Tuesday, July 25, 2006

Reasons I Love Comics (issue#4): Continued on 3rd page following.

I've always smiled at the phrase "continued on 3rd page following." It just meant that the there were two pages of advertisements coming. A printed version of the commercial break. If they didn't print the phrase, did kids think that the comic just stopped? "Stan's just not trying anymore, that spidey story only lasted five pages!"

Generally, adverts suck. I go to the cinema to watch a two-and-a-half hour Superman movie, which is a herculean task for most people's bladders, and they stick 45 minutes of adverts on first. It's always the same old shite. Telly adverts are par for the course, but they are still shit. If I see that little wanker singing 'They're gonna taste great!" once more, I'll find a lookalike of him and beat him up. The thing I hate most about adverts is the fact they just plain lie at you. They make promises they have no intention of keeping.
It's the same with comics advertising. They promised "101 uses" for a portable hand fan. They sold "X-Ray Spex" which didn't work (I bought some once in a joke shop in Kingstanding, Birmingham. They just made my hand look kind of orangey and blurry, and I definitely couldn't see any tits.) They could turn me into a muscleman if I mailed away for a Joe Weider course. The adverts in my childhood comics always intrigued me. I used to wonder what a zip code was. I wondered if Grit newspaper really was a tabloid about gravel. I used to think Sea Monkeys really did look like that. (see image below.) Notice how the daddy sea-monkey's knackers are artfully hidden behind his tail? Notice how his wife's fishy bits are also hidden from view? And the fact that the kids have no genitalia teaches us that they don't grow pudendi until puberty.


Whilst I was reading these comics as a young boy, Britain was going through recession. There were three million people unemployed. Thatcher was at the height of her dark powers. My dad was invariably on the dole. So buying stuff by mail order from the back of The Mighty Thor was never going to happen. The comic itself was a rare treat. (I only got comics bought for me, not by me with my after school wages or pocket money, whenever I was in hospital;it made me think I was lucky for contracting meningitis!) So these adverts teased me with shiny products I was never going to acquire. Then, there were the adverts that made you think you'd got a bonus story in your comic:



They were like a late'70s version of a DVD extra. They were for Hostess "Twinkies" and "Fruit Pies" or Oreo cookies. They were one-page comic strips usually involving an alien menace that could be only stopped by Marvel superheroes filling their enemies' fat faces with American sweets. It just encouraged sports-shunning kids who read comics (ie. nerds like me) to fill their own fat necks with sweets. (Although not with anything made by Hostess; it was probably a Spar own-brand swiss roll.) This also sold me a lie. I thought American chocolate was good enough to stop an alien invasion, or at the very least a bank robber, until a good friend of mine bought me a giant Hershey bar back from the Big Apple. It literally tasted of vomit. It had a bile-y aftertaste which made me want to create my own sick, which would definitely taste better.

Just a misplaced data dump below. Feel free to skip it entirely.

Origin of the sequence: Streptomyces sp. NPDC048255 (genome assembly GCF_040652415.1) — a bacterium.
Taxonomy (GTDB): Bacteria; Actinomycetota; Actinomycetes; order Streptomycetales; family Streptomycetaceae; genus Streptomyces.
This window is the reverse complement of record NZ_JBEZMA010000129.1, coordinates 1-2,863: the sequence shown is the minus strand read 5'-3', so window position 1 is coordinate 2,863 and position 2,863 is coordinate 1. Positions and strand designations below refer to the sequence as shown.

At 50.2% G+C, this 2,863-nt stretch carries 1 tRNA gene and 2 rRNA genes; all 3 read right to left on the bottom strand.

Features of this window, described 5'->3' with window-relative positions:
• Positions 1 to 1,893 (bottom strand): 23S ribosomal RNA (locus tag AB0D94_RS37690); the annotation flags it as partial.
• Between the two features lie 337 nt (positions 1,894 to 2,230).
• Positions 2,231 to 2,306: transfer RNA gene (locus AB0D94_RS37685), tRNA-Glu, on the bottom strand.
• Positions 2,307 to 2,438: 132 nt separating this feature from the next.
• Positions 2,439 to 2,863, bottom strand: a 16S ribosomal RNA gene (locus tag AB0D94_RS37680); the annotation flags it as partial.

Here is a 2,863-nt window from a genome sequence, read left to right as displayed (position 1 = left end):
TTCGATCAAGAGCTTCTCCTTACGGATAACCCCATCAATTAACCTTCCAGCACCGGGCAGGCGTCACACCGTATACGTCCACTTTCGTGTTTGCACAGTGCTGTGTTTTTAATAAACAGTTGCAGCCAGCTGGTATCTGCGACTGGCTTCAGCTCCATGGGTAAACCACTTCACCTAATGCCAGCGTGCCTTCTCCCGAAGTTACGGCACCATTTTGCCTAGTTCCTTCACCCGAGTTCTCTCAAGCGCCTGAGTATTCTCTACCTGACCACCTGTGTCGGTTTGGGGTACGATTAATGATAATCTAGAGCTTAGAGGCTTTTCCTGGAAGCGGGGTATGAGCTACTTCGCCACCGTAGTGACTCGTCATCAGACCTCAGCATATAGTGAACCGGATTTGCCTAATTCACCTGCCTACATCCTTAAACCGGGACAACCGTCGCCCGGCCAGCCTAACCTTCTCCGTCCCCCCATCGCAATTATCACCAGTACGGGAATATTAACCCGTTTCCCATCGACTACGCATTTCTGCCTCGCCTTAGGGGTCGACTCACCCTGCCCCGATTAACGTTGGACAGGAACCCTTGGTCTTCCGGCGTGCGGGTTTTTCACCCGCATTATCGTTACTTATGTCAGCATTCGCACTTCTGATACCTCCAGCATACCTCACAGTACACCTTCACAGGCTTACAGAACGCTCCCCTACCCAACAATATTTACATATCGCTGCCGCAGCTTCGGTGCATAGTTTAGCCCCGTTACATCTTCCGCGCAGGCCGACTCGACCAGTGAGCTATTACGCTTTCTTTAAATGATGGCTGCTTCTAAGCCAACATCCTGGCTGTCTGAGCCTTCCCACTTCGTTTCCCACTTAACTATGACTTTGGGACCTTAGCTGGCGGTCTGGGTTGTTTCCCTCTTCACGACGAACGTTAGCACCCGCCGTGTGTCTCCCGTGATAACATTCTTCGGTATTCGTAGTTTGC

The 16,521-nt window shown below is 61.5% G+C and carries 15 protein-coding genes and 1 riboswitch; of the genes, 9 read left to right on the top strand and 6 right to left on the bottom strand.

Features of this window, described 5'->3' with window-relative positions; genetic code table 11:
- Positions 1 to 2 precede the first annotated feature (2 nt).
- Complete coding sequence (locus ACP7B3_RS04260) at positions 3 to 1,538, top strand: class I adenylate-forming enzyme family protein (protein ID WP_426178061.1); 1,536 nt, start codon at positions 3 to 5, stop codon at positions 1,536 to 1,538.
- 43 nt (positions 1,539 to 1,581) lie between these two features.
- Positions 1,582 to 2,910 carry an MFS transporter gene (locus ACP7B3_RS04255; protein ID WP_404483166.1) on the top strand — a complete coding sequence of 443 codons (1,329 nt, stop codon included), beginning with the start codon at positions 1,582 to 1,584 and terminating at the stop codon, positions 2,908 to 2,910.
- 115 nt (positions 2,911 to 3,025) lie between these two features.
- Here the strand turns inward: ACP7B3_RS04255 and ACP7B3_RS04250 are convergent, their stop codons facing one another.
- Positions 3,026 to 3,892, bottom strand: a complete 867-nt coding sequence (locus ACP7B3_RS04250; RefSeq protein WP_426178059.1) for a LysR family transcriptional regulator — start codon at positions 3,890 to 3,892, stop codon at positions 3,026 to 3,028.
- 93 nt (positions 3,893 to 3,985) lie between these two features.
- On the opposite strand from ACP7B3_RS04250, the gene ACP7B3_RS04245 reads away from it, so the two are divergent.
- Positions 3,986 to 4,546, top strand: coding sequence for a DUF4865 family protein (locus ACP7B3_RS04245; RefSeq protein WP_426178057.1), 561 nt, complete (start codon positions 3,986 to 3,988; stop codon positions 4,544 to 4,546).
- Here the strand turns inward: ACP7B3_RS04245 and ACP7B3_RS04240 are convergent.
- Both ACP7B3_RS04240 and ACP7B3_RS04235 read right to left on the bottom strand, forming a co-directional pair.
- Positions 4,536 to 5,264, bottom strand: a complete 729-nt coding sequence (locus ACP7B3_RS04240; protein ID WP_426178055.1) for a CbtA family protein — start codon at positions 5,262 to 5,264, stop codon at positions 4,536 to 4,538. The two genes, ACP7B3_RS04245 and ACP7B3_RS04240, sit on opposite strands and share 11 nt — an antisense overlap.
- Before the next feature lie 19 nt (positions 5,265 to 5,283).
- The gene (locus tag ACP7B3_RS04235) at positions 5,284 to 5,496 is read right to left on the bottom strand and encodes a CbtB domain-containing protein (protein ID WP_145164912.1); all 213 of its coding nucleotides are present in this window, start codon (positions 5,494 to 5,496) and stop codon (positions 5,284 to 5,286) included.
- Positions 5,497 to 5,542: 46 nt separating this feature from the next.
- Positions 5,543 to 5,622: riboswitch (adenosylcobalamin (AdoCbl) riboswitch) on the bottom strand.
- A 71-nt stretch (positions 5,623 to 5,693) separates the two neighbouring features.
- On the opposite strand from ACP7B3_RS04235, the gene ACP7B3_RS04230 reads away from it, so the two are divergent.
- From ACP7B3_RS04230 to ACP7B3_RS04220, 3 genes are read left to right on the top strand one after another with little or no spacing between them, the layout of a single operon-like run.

Then there are the ads which I look retrospectively on with horror. This ad is trying to sell you "black face"! I mean, Marvel did a lot of good work by introducing several black superheroes in the '60s and '70s. There was T'Challa, Luke Cage, the Falcon, Storm and Blade. Yet they undo all that by running this ad! It still has charm, I suppose, as a period piece, and it shows how far we've come in a short time.

So. Comics are great. Even the adverts are ace!

6 comments:

pid said...

I to wanted to send off for all the neat looking gadgets at the back of comics. Although I was limited to the occassional copy of dandy! Also I could never afford to buy them, or even ask for the money. Ah wasted youth... not having all the cheap plastic crap we want.

Jemima said...

*shaking fist* Damn you advertisement features! They always conned me. I'm so gullible and trusting.

mick said...

You must never, ever send off for stuff from the backs of comics. Invariably it meant snipping coupons out, which means irredeemable mutilation of the comic!
No matter how tempting the set of American Civil War toy soldiers looks!

jonni said...

See, this is why I read British comics in my formative years, that had adverts for proper things - like bikes (including the one that went; do not adjust your comic, he's riding an atomic - genius)...

Also, can't watch that Frosties advert without hearing Charlie Brooker singing "even to men with cancer of the prostaa-ate".

mick said...

I didn't see Charlie Brooker do that, but reading it made me laugh. Nice to have you with us, Jonni. I mostly read British comics as well, but I remember their adverts for boring stuff like milk, and the Green Cross Code Man.
I read an old 2000ad from about '84/'85 the other day which had an advert in it for 'Optimus Prime' from The Transformers. It cost £25 then! No wonder I had to make do with a hoop and a stick!

mick said...

Interesting article here on the rumours surrounding the 'death' of said Frosties boy:
http://www.snopes.com/radiotv/tv/frosties.asp

Cut and paste for lots of fun.